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'O Come, Emmanuel' and the Second Coming

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JERUSALEM, Israel -- During Advent, many Christians sing the beloved hymn, "O Come, O Come Emmanuel."

CBN News combined the music of this hymn, played by renowned violinist Maurice Sklar, with an explanation of the background and meaning of the song from Claire Phann, dean of Academic Affairs at University of the Holy Land.

Phann said that most people don't realize that this hymn was composed to be an Advent song, not a Christmas carol.

"The hymn was originally taken from a series of sayings that we call antiphons," she explained. "An antiphon is a saying or an acclimation that is made before the reading of a psalm or a canticle. And each one is based on the titles of the Messiah found in the Old Testament."

'O Come, O Come Emmanuel and ransom captive Israel ' - Emmanuel, of course, is the title given to the Messiah in Isaiah, chapter 7, where Isaiah prophesies that a virgin shall conceive and bear a son and will call His name Emmanuel. The Gospel of Matthew applies this very scripture to Jesus at His birth," Phann explained.

**Listen to renowned violinist Maurice Sklar play the hymn here:

Rod of Jesse

"Another one of the titles applied to the Messiah that is adapted into the song is the Rod of Jesse.  'O Come thou Rod of Jesse, come,' she said.

The Rod of Jesse, Phann noted, is referenced in chapter 11 of Isaiah.

"The Rod of Jesse refers, of course, to the kingship, to the ruling," she said. "Jesse was the father of David. And so when we sing of the Rod of Jesse we're singing of the descendant of David, the Messiah, Jesus."

"One of the verses of 'O Come, O Come Emmanuel' calls for the Dayspring from on high to arise. 'O Come thou Dayspring, come and share our hearts,'" she said.

"The Dayspring refers to Malachi, chapter 4, where we read that the Son of Righteousness shall rise with healing in His wings," Phann explained.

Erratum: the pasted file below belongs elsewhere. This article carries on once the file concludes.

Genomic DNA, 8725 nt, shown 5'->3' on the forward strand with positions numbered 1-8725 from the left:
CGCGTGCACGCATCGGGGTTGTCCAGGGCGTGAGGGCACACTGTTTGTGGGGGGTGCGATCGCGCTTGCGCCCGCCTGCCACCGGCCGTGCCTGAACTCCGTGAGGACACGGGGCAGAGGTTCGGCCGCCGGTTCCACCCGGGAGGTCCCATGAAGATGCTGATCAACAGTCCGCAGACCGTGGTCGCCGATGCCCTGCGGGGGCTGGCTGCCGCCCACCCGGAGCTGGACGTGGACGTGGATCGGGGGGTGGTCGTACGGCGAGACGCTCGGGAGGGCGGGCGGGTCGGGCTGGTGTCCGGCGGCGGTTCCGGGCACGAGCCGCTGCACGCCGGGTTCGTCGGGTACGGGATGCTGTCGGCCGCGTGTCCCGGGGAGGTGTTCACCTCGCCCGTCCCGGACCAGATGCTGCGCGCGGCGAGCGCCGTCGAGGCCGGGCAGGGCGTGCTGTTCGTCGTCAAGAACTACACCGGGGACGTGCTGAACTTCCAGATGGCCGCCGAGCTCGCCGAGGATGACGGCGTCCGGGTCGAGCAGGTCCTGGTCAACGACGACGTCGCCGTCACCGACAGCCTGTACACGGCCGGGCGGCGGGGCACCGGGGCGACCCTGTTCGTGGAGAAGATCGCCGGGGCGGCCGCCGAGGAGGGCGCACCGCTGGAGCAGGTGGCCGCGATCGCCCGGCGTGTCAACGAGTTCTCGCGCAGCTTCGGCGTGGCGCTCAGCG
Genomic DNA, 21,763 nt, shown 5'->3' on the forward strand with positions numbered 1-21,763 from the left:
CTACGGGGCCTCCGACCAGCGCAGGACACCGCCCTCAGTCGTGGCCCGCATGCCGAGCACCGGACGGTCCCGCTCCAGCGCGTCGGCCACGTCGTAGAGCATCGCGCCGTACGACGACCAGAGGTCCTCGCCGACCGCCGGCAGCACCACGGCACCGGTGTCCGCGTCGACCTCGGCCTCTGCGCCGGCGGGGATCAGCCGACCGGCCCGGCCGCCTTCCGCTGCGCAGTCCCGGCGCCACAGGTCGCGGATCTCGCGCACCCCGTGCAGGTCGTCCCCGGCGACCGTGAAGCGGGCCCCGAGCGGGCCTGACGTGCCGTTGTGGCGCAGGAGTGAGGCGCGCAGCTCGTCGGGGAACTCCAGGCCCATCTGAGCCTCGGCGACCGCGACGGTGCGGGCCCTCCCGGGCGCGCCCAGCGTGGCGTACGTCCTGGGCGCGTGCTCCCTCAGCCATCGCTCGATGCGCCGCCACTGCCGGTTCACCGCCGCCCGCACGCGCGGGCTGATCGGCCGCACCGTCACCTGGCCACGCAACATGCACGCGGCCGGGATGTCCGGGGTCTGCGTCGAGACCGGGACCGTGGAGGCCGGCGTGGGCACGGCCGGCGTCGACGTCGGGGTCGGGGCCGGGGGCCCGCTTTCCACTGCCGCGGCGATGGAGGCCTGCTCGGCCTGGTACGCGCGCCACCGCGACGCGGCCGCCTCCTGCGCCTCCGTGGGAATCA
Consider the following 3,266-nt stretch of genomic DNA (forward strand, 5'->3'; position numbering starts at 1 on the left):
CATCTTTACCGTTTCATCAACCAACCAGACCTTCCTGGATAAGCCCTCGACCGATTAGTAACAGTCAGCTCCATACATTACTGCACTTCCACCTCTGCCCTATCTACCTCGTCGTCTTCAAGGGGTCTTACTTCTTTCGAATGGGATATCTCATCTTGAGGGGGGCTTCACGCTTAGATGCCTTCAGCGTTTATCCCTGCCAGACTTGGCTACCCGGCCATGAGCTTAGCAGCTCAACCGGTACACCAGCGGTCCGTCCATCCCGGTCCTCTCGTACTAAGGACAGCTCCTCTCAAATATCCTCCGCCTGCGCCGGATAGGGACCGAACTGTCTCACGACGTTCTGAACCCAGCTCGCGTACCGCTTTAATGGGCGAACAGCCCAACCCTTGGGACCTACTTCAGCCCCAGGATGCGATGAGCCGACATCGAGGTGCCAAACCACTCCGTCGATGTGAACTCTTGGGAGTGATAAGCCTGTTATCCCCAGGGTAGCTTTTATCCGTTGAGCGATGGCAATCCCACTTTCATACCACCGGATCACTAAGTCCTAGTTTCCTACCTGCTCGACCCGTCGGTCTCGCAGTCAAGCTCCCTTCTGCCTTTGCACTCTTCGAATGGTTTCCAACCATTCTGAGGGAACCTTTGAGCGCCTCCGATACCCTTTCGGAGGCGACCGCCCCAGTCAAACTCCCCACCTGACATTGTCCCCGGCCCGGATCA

"This verse does not refer so much to the kingship of the Messiah but it refers to His tenderness, to His personal-ness, to His compassion to those who are weary, for those who suffer and toil - crying out that the Dayspring, the Son of Righteousness will come with healing not only for our bodies but for our hearts, our souls, and our spirits," she said.

Key of David

Phann noted that many of the titles used in the hymn "O Come, O Come, Emmanuel" come from the book of Isaiah. 

"Another one is the Key of David," she said. "Come Thou Key of David, come and open up the way to our Heavenly home. The Key of David comes from Isaiah 22."

"It speaks of that opening, that passage, that freedom of access that is echoed in the Book of Revelation when Jesus gives the Key of David, which opens doors that no man can shut," she told CBN News.

Lord of Might

"Another very beautiful theme that is touched on in the hymn is when they refer to the Messiah as the Lord of Might," Phann continued.

"The Lord of Might of course comes from Isaiah when it speaks in Isaiah, chapter 11 that upon Him will rest the Spirit of counsel and wisdom and might and understanding," she said.

"But the hymn reflects on the Lord of Might as being the One who gives the Word of the Lord - on Sinai's height gave the law. And of course, the Word of the Lord is not simply the law but it's really Jesus Himself. Jesus is the Word of God," she explained.

Anticipation of His Coming

"The song 'O Come, O Come, Emmanuel' is evoking that longing and expectation that we have," Phann said. "We celebrate that Jesus has already come. But we know that something is not yet complete."

"So it's a very beautiful song because it has an echo of the past but a tremendous anticipation of that glorious coming when the Rod of Jesse, the Key of David, the One Who is Almighty, God with Us, will establish His Kingdom on earth," she continued.

"I like to think of Emmanuel, God with me today, God perfectly present," she said. "God who brings His salvation at this moment, God who became Jesus, who showed His love for us in laying down His life, who calls me by name, who calls each of us by name, who loves us as a Father, who loves us as a Shepherd, who loves us as a king."

"Today He cries out for the salvation of each human being," she said. "Today is the day of salvation. We don't have to wait until tomorrow. We can celebrate Emmanuel, God with us, today."

Why does Judaism matter and how is it connected to Christianity? Learn more here.

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